Get a pair and compare results to your WSS latex-based sealant.
    It likely works better than Stans, but still latex is much more permeable.
    I wonder if adding bentonite/precipitated silicagel to your WSS as 'chunkulators' would make it as good or better, though?

    Latex is more expensive however (I actually got 500 grams of PVAl for 10$, and that is HUGE amounts so far as resulting volumes are concerned) and prone to "polymerization into stanimals" (c) as soon as PH drops.

  37. #4037
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    Quote Originally Posted by Balor View Post
    Hmm. Why so much vinegar? You really only need about 1% vinegar for dissolution of chitosan, and I'm doing it in a separate small jug myself. Then I add waterglass until it turns into a thick 'hairy' gel and pour it into the main container. (Btw, make sure you first dump the chitosan into a liquid and THAN add vinegar, otherwise it will clump up and will not dissolve).
    This is why so much vinegar:

    Quote Originally Posted by Balor View Post
    Hmm. That is how I do it.

    Dissolve some chitosan as per instructions in 1% acetic acid (diluted vinegar, basically). For now I'm using 10 gramms. (1%) per liter. After some stirring you will end up with dilute 'chitosan kisel'.
    I interpreted this as 10g chitosan per liter vinegar - or was your comment on the strength of the vinegar?

    Quote Originally Posted by Balor View Post
    Then I add waterglass until it turns into a thick 'hairy' gel and pour it into the main container. (Btw, make sure you first dump the chitosan into a liquid and THAN add vinegar, otherwise it will clump up and will not dissolve).
    What other liquid before adding vinegar? I think this is the same misinterpretation, and the answer may clarify all. If only a small amount of vinegar is needed, perhaps the balance is distilled water? Best answer would be proportions needed of chitosan, vinegar, ?, ?....


    Quote Originally Posted by Balor View Post
    By the way, I've found out that waterglass also crosslinks PVA solution, resulting in something like silicone rubber - and extremely tough one! My mixer even failed to blend it, so not that is not that useful by itself.
    But if you mix pva solution with dilute chitosan and THEN add waterglass you get a very interesting gel 'hairy gel', easily blendable and very thick. (Did I mention that doing this 'chemistry at home' is fun? )
    I think this is even getting outside the scope of the original patent, hah. But more experiments are required to fine tune proportions. It may be used as an addition to borax-crosslinked PVA or instead of it - again, there is still room for more experiments.
    But you still need to 'dope' it with silicagel and bentonite for it to truly work as intended.
    In result you get a gel that resist settling, plugs holes both large and small and holds air nearly like a butyl tube.
    Hmm. I'm still thinking in terms of "carrier fluid" and "chunkulants" - but it seems that you are blurring the line a bit? Not a bad thing, indeed - and it's the same set of ingredients. Experiment on! And keep us posted.

    Quote Originally Posted by Balor View Post
    I wonder if adding bentonite/precipitated silicagel to your WSS as 'chunkulators' would make it as good or better, though?
    This is indeed an interesting thought. We tried hard silica (dessicant) run thru a blender - but it was too hard/heavy and settled out. Soft blended silica gel sounds better, and bentonite as a very small pitch chunkulant sounds appealing as well. Conversely, I was contemplating adding cotton "linter" fibers to your mix, since they work so well in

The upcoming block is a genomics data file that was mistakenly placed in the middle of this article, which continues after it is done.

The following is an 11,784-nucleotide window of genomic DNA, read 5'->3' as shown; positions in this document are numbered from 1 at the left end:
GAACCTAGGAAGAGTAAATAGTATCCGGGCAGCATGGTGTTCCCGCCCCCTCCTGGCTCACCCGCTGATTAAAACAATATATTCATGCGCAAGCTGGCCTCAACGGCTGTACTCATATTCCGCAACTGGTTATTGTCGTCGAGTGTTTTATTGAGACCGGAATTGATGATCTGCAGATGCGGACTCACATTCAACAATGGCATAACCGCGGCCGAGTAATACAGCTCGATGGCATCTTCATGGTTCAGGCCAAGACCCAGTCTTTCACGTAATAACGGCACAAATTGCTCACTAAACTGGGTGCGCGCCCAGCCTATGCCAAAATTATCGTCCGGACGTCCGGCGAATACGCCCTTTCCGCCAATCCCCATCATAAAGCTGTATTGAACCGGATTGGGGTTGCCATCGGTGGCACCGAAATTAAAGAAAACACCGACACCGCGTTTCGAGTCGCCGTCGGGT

This isn't a "you're doing it wrong" topic.

    WSS/OSS: Open Source Sealant

  38. #4038
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    Quote Originally Posted by wadester View Post
    I interpreted this as 10g chitosan per liter vinegar - or was your comment on the strength of the vinegar?
    Yea, 'strength' of vinegar, exactly - or, namely 'concentration of acetic acid'. It is usually sold in 7% concentration, so you need to dilute it.

    Quote Originally Posted by wadester View Post
    What other liquid before adding vinegar? I think this is the same misinterpretation, and the answer may clarify all. If only a small amount of vinegar is needed, perhaps the balance is distilled water? Best answer would be proportions needed of chitosan, vinegar, ?, ?....
    The fluid is what was described as 'solvent' in the patent. Basically water + antifreeze additives like PG or glycerine. I've bought a 10-liter jug of glycerine-based heat transfer fluid myself .
    I'm just diluting the chitosan in one large cup with 1% acetic acid (concentration, again, volume does not matter much), than add enough waterglass to neutralise it and pour it into the blender, adding bentonite, precipitated silica and crosslinked PVAl gel, blend, than add more antifreeze as required and mix.
    It does not mean that this is an optimum way, and I'm still did not test borax-crosslinked vs waterglass-crosslinked gels.

    Quote Originally Posted by wadester View Post
    This is indeed an interesting thought. We tried hard silica (dessicant) run thru a blender - but it was too hard/heavy and settled out. Soft blended silica gel sounds better, and bentonite as a very small pitch chunkulant sounds appealing as well. Conversely, I was contemplating adding cotton "linter" fibers to your mix, since they work so well in
    Hah! I've been using shredded tube to try and seal a 5-mm long gash in sidewall.
    It sealed at low pressure, but when I tried to up the pressure (road tire) - spit it out.

    I'll sure try adding cotton fibers and see how it goes.

  39. #4039